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Legal Issues

Two Arguably Avoidable Things Led to the Huge Lawsuit Between Alphabet and Uber

Every company could be at risk.
Two Arguably Avoidable Things Led to the Huge Lawsuit Between Alphabet and Uber
Image credit: Waymo
Entrepreneur Staff
Staff Writer. Covers leadership, media, technology and culture.
2 min read

No matter how carefully chosen and tight knit your team may be, it’s important to remember that they are fallible people who make mistakes -- and could always decide to go elsewhere should a new opportunity arise.

An ongoing legal conflict between Alphabet and Uber has thrown this fact into stark relief. Earlier this winter, Waymo, Google’s self-driving car company, brought a lawsuit against the embattled ride-hailing service, alleging that Uber stole the proprietary design of a system built in its vehicles.

A key person in the case is Anthony Levandowski, an engineer who left Waymo and launched self-driving truck company Otto, which he sold to Uber, where he is currently the VP of Engineering.

Related: Waymo Asks Court to Halt Uber's Self-Driving Cars

When Levandowski worked at Waymo, he said that he downloaded a trove of data about the company’s self-driving technology onto his laptop so he could work remotely. Waymo alleges that Levandowski used that information to build his company.

But this may not have come to light had it not been for a mistaken email.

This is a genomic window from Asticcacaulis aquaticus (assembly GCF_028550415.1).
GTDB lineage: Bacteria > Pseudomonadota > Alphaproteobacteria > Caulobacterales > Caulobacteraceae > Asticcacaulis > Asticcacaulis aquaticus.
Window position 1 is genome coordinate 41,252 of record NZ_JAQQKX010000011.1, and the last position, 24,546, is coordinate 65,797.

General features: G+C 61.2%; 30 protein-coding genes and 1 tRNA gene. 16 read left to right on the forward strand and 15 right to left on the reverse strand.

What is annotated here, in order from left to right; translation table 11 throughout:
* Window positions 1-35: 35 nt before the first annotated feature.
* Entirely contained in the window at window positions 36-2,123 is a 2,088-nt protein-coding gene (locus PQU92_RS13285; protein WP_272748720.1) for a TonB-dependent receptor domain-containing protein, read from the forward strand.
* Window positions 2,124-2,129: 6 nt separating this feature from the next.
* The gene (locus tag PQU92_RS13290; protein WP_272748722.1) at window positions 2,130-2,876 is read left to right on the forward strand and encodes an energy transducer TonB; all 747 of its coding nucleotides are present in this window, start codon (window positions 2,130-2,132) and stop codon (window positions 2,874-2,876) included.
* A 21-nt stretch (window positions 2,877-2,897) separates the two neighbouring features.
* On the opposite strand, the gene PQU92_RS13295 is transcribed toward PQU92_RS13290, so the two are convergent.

In December, a Waymo employee received an email from a vendor intended for Uber. In the email were specs for Otto’s circuit board technology -- a central system for the self-driving vehicles -- that Waymo alleges looks very similar to the tech it's developing.

So what can you learn all of this?

Related: Are Self-Driving Cars Finally Ready for Consumers? What Entrepreneurs Need to Know.

If your company works with patented information or simply sensitive data, make sure that your protocols for file sharing and remote work are up to date and clear to everyone.

Also, consider what preemptive moves you can make -- such as having your employees sign nondisclosure agreements -- if you are concerned about the work falling into the hands of a competitor.

And, of course, take some time to check that your emails are going to the intended recipients.

We've reached out to Waymo for more details and will update with any comment. 

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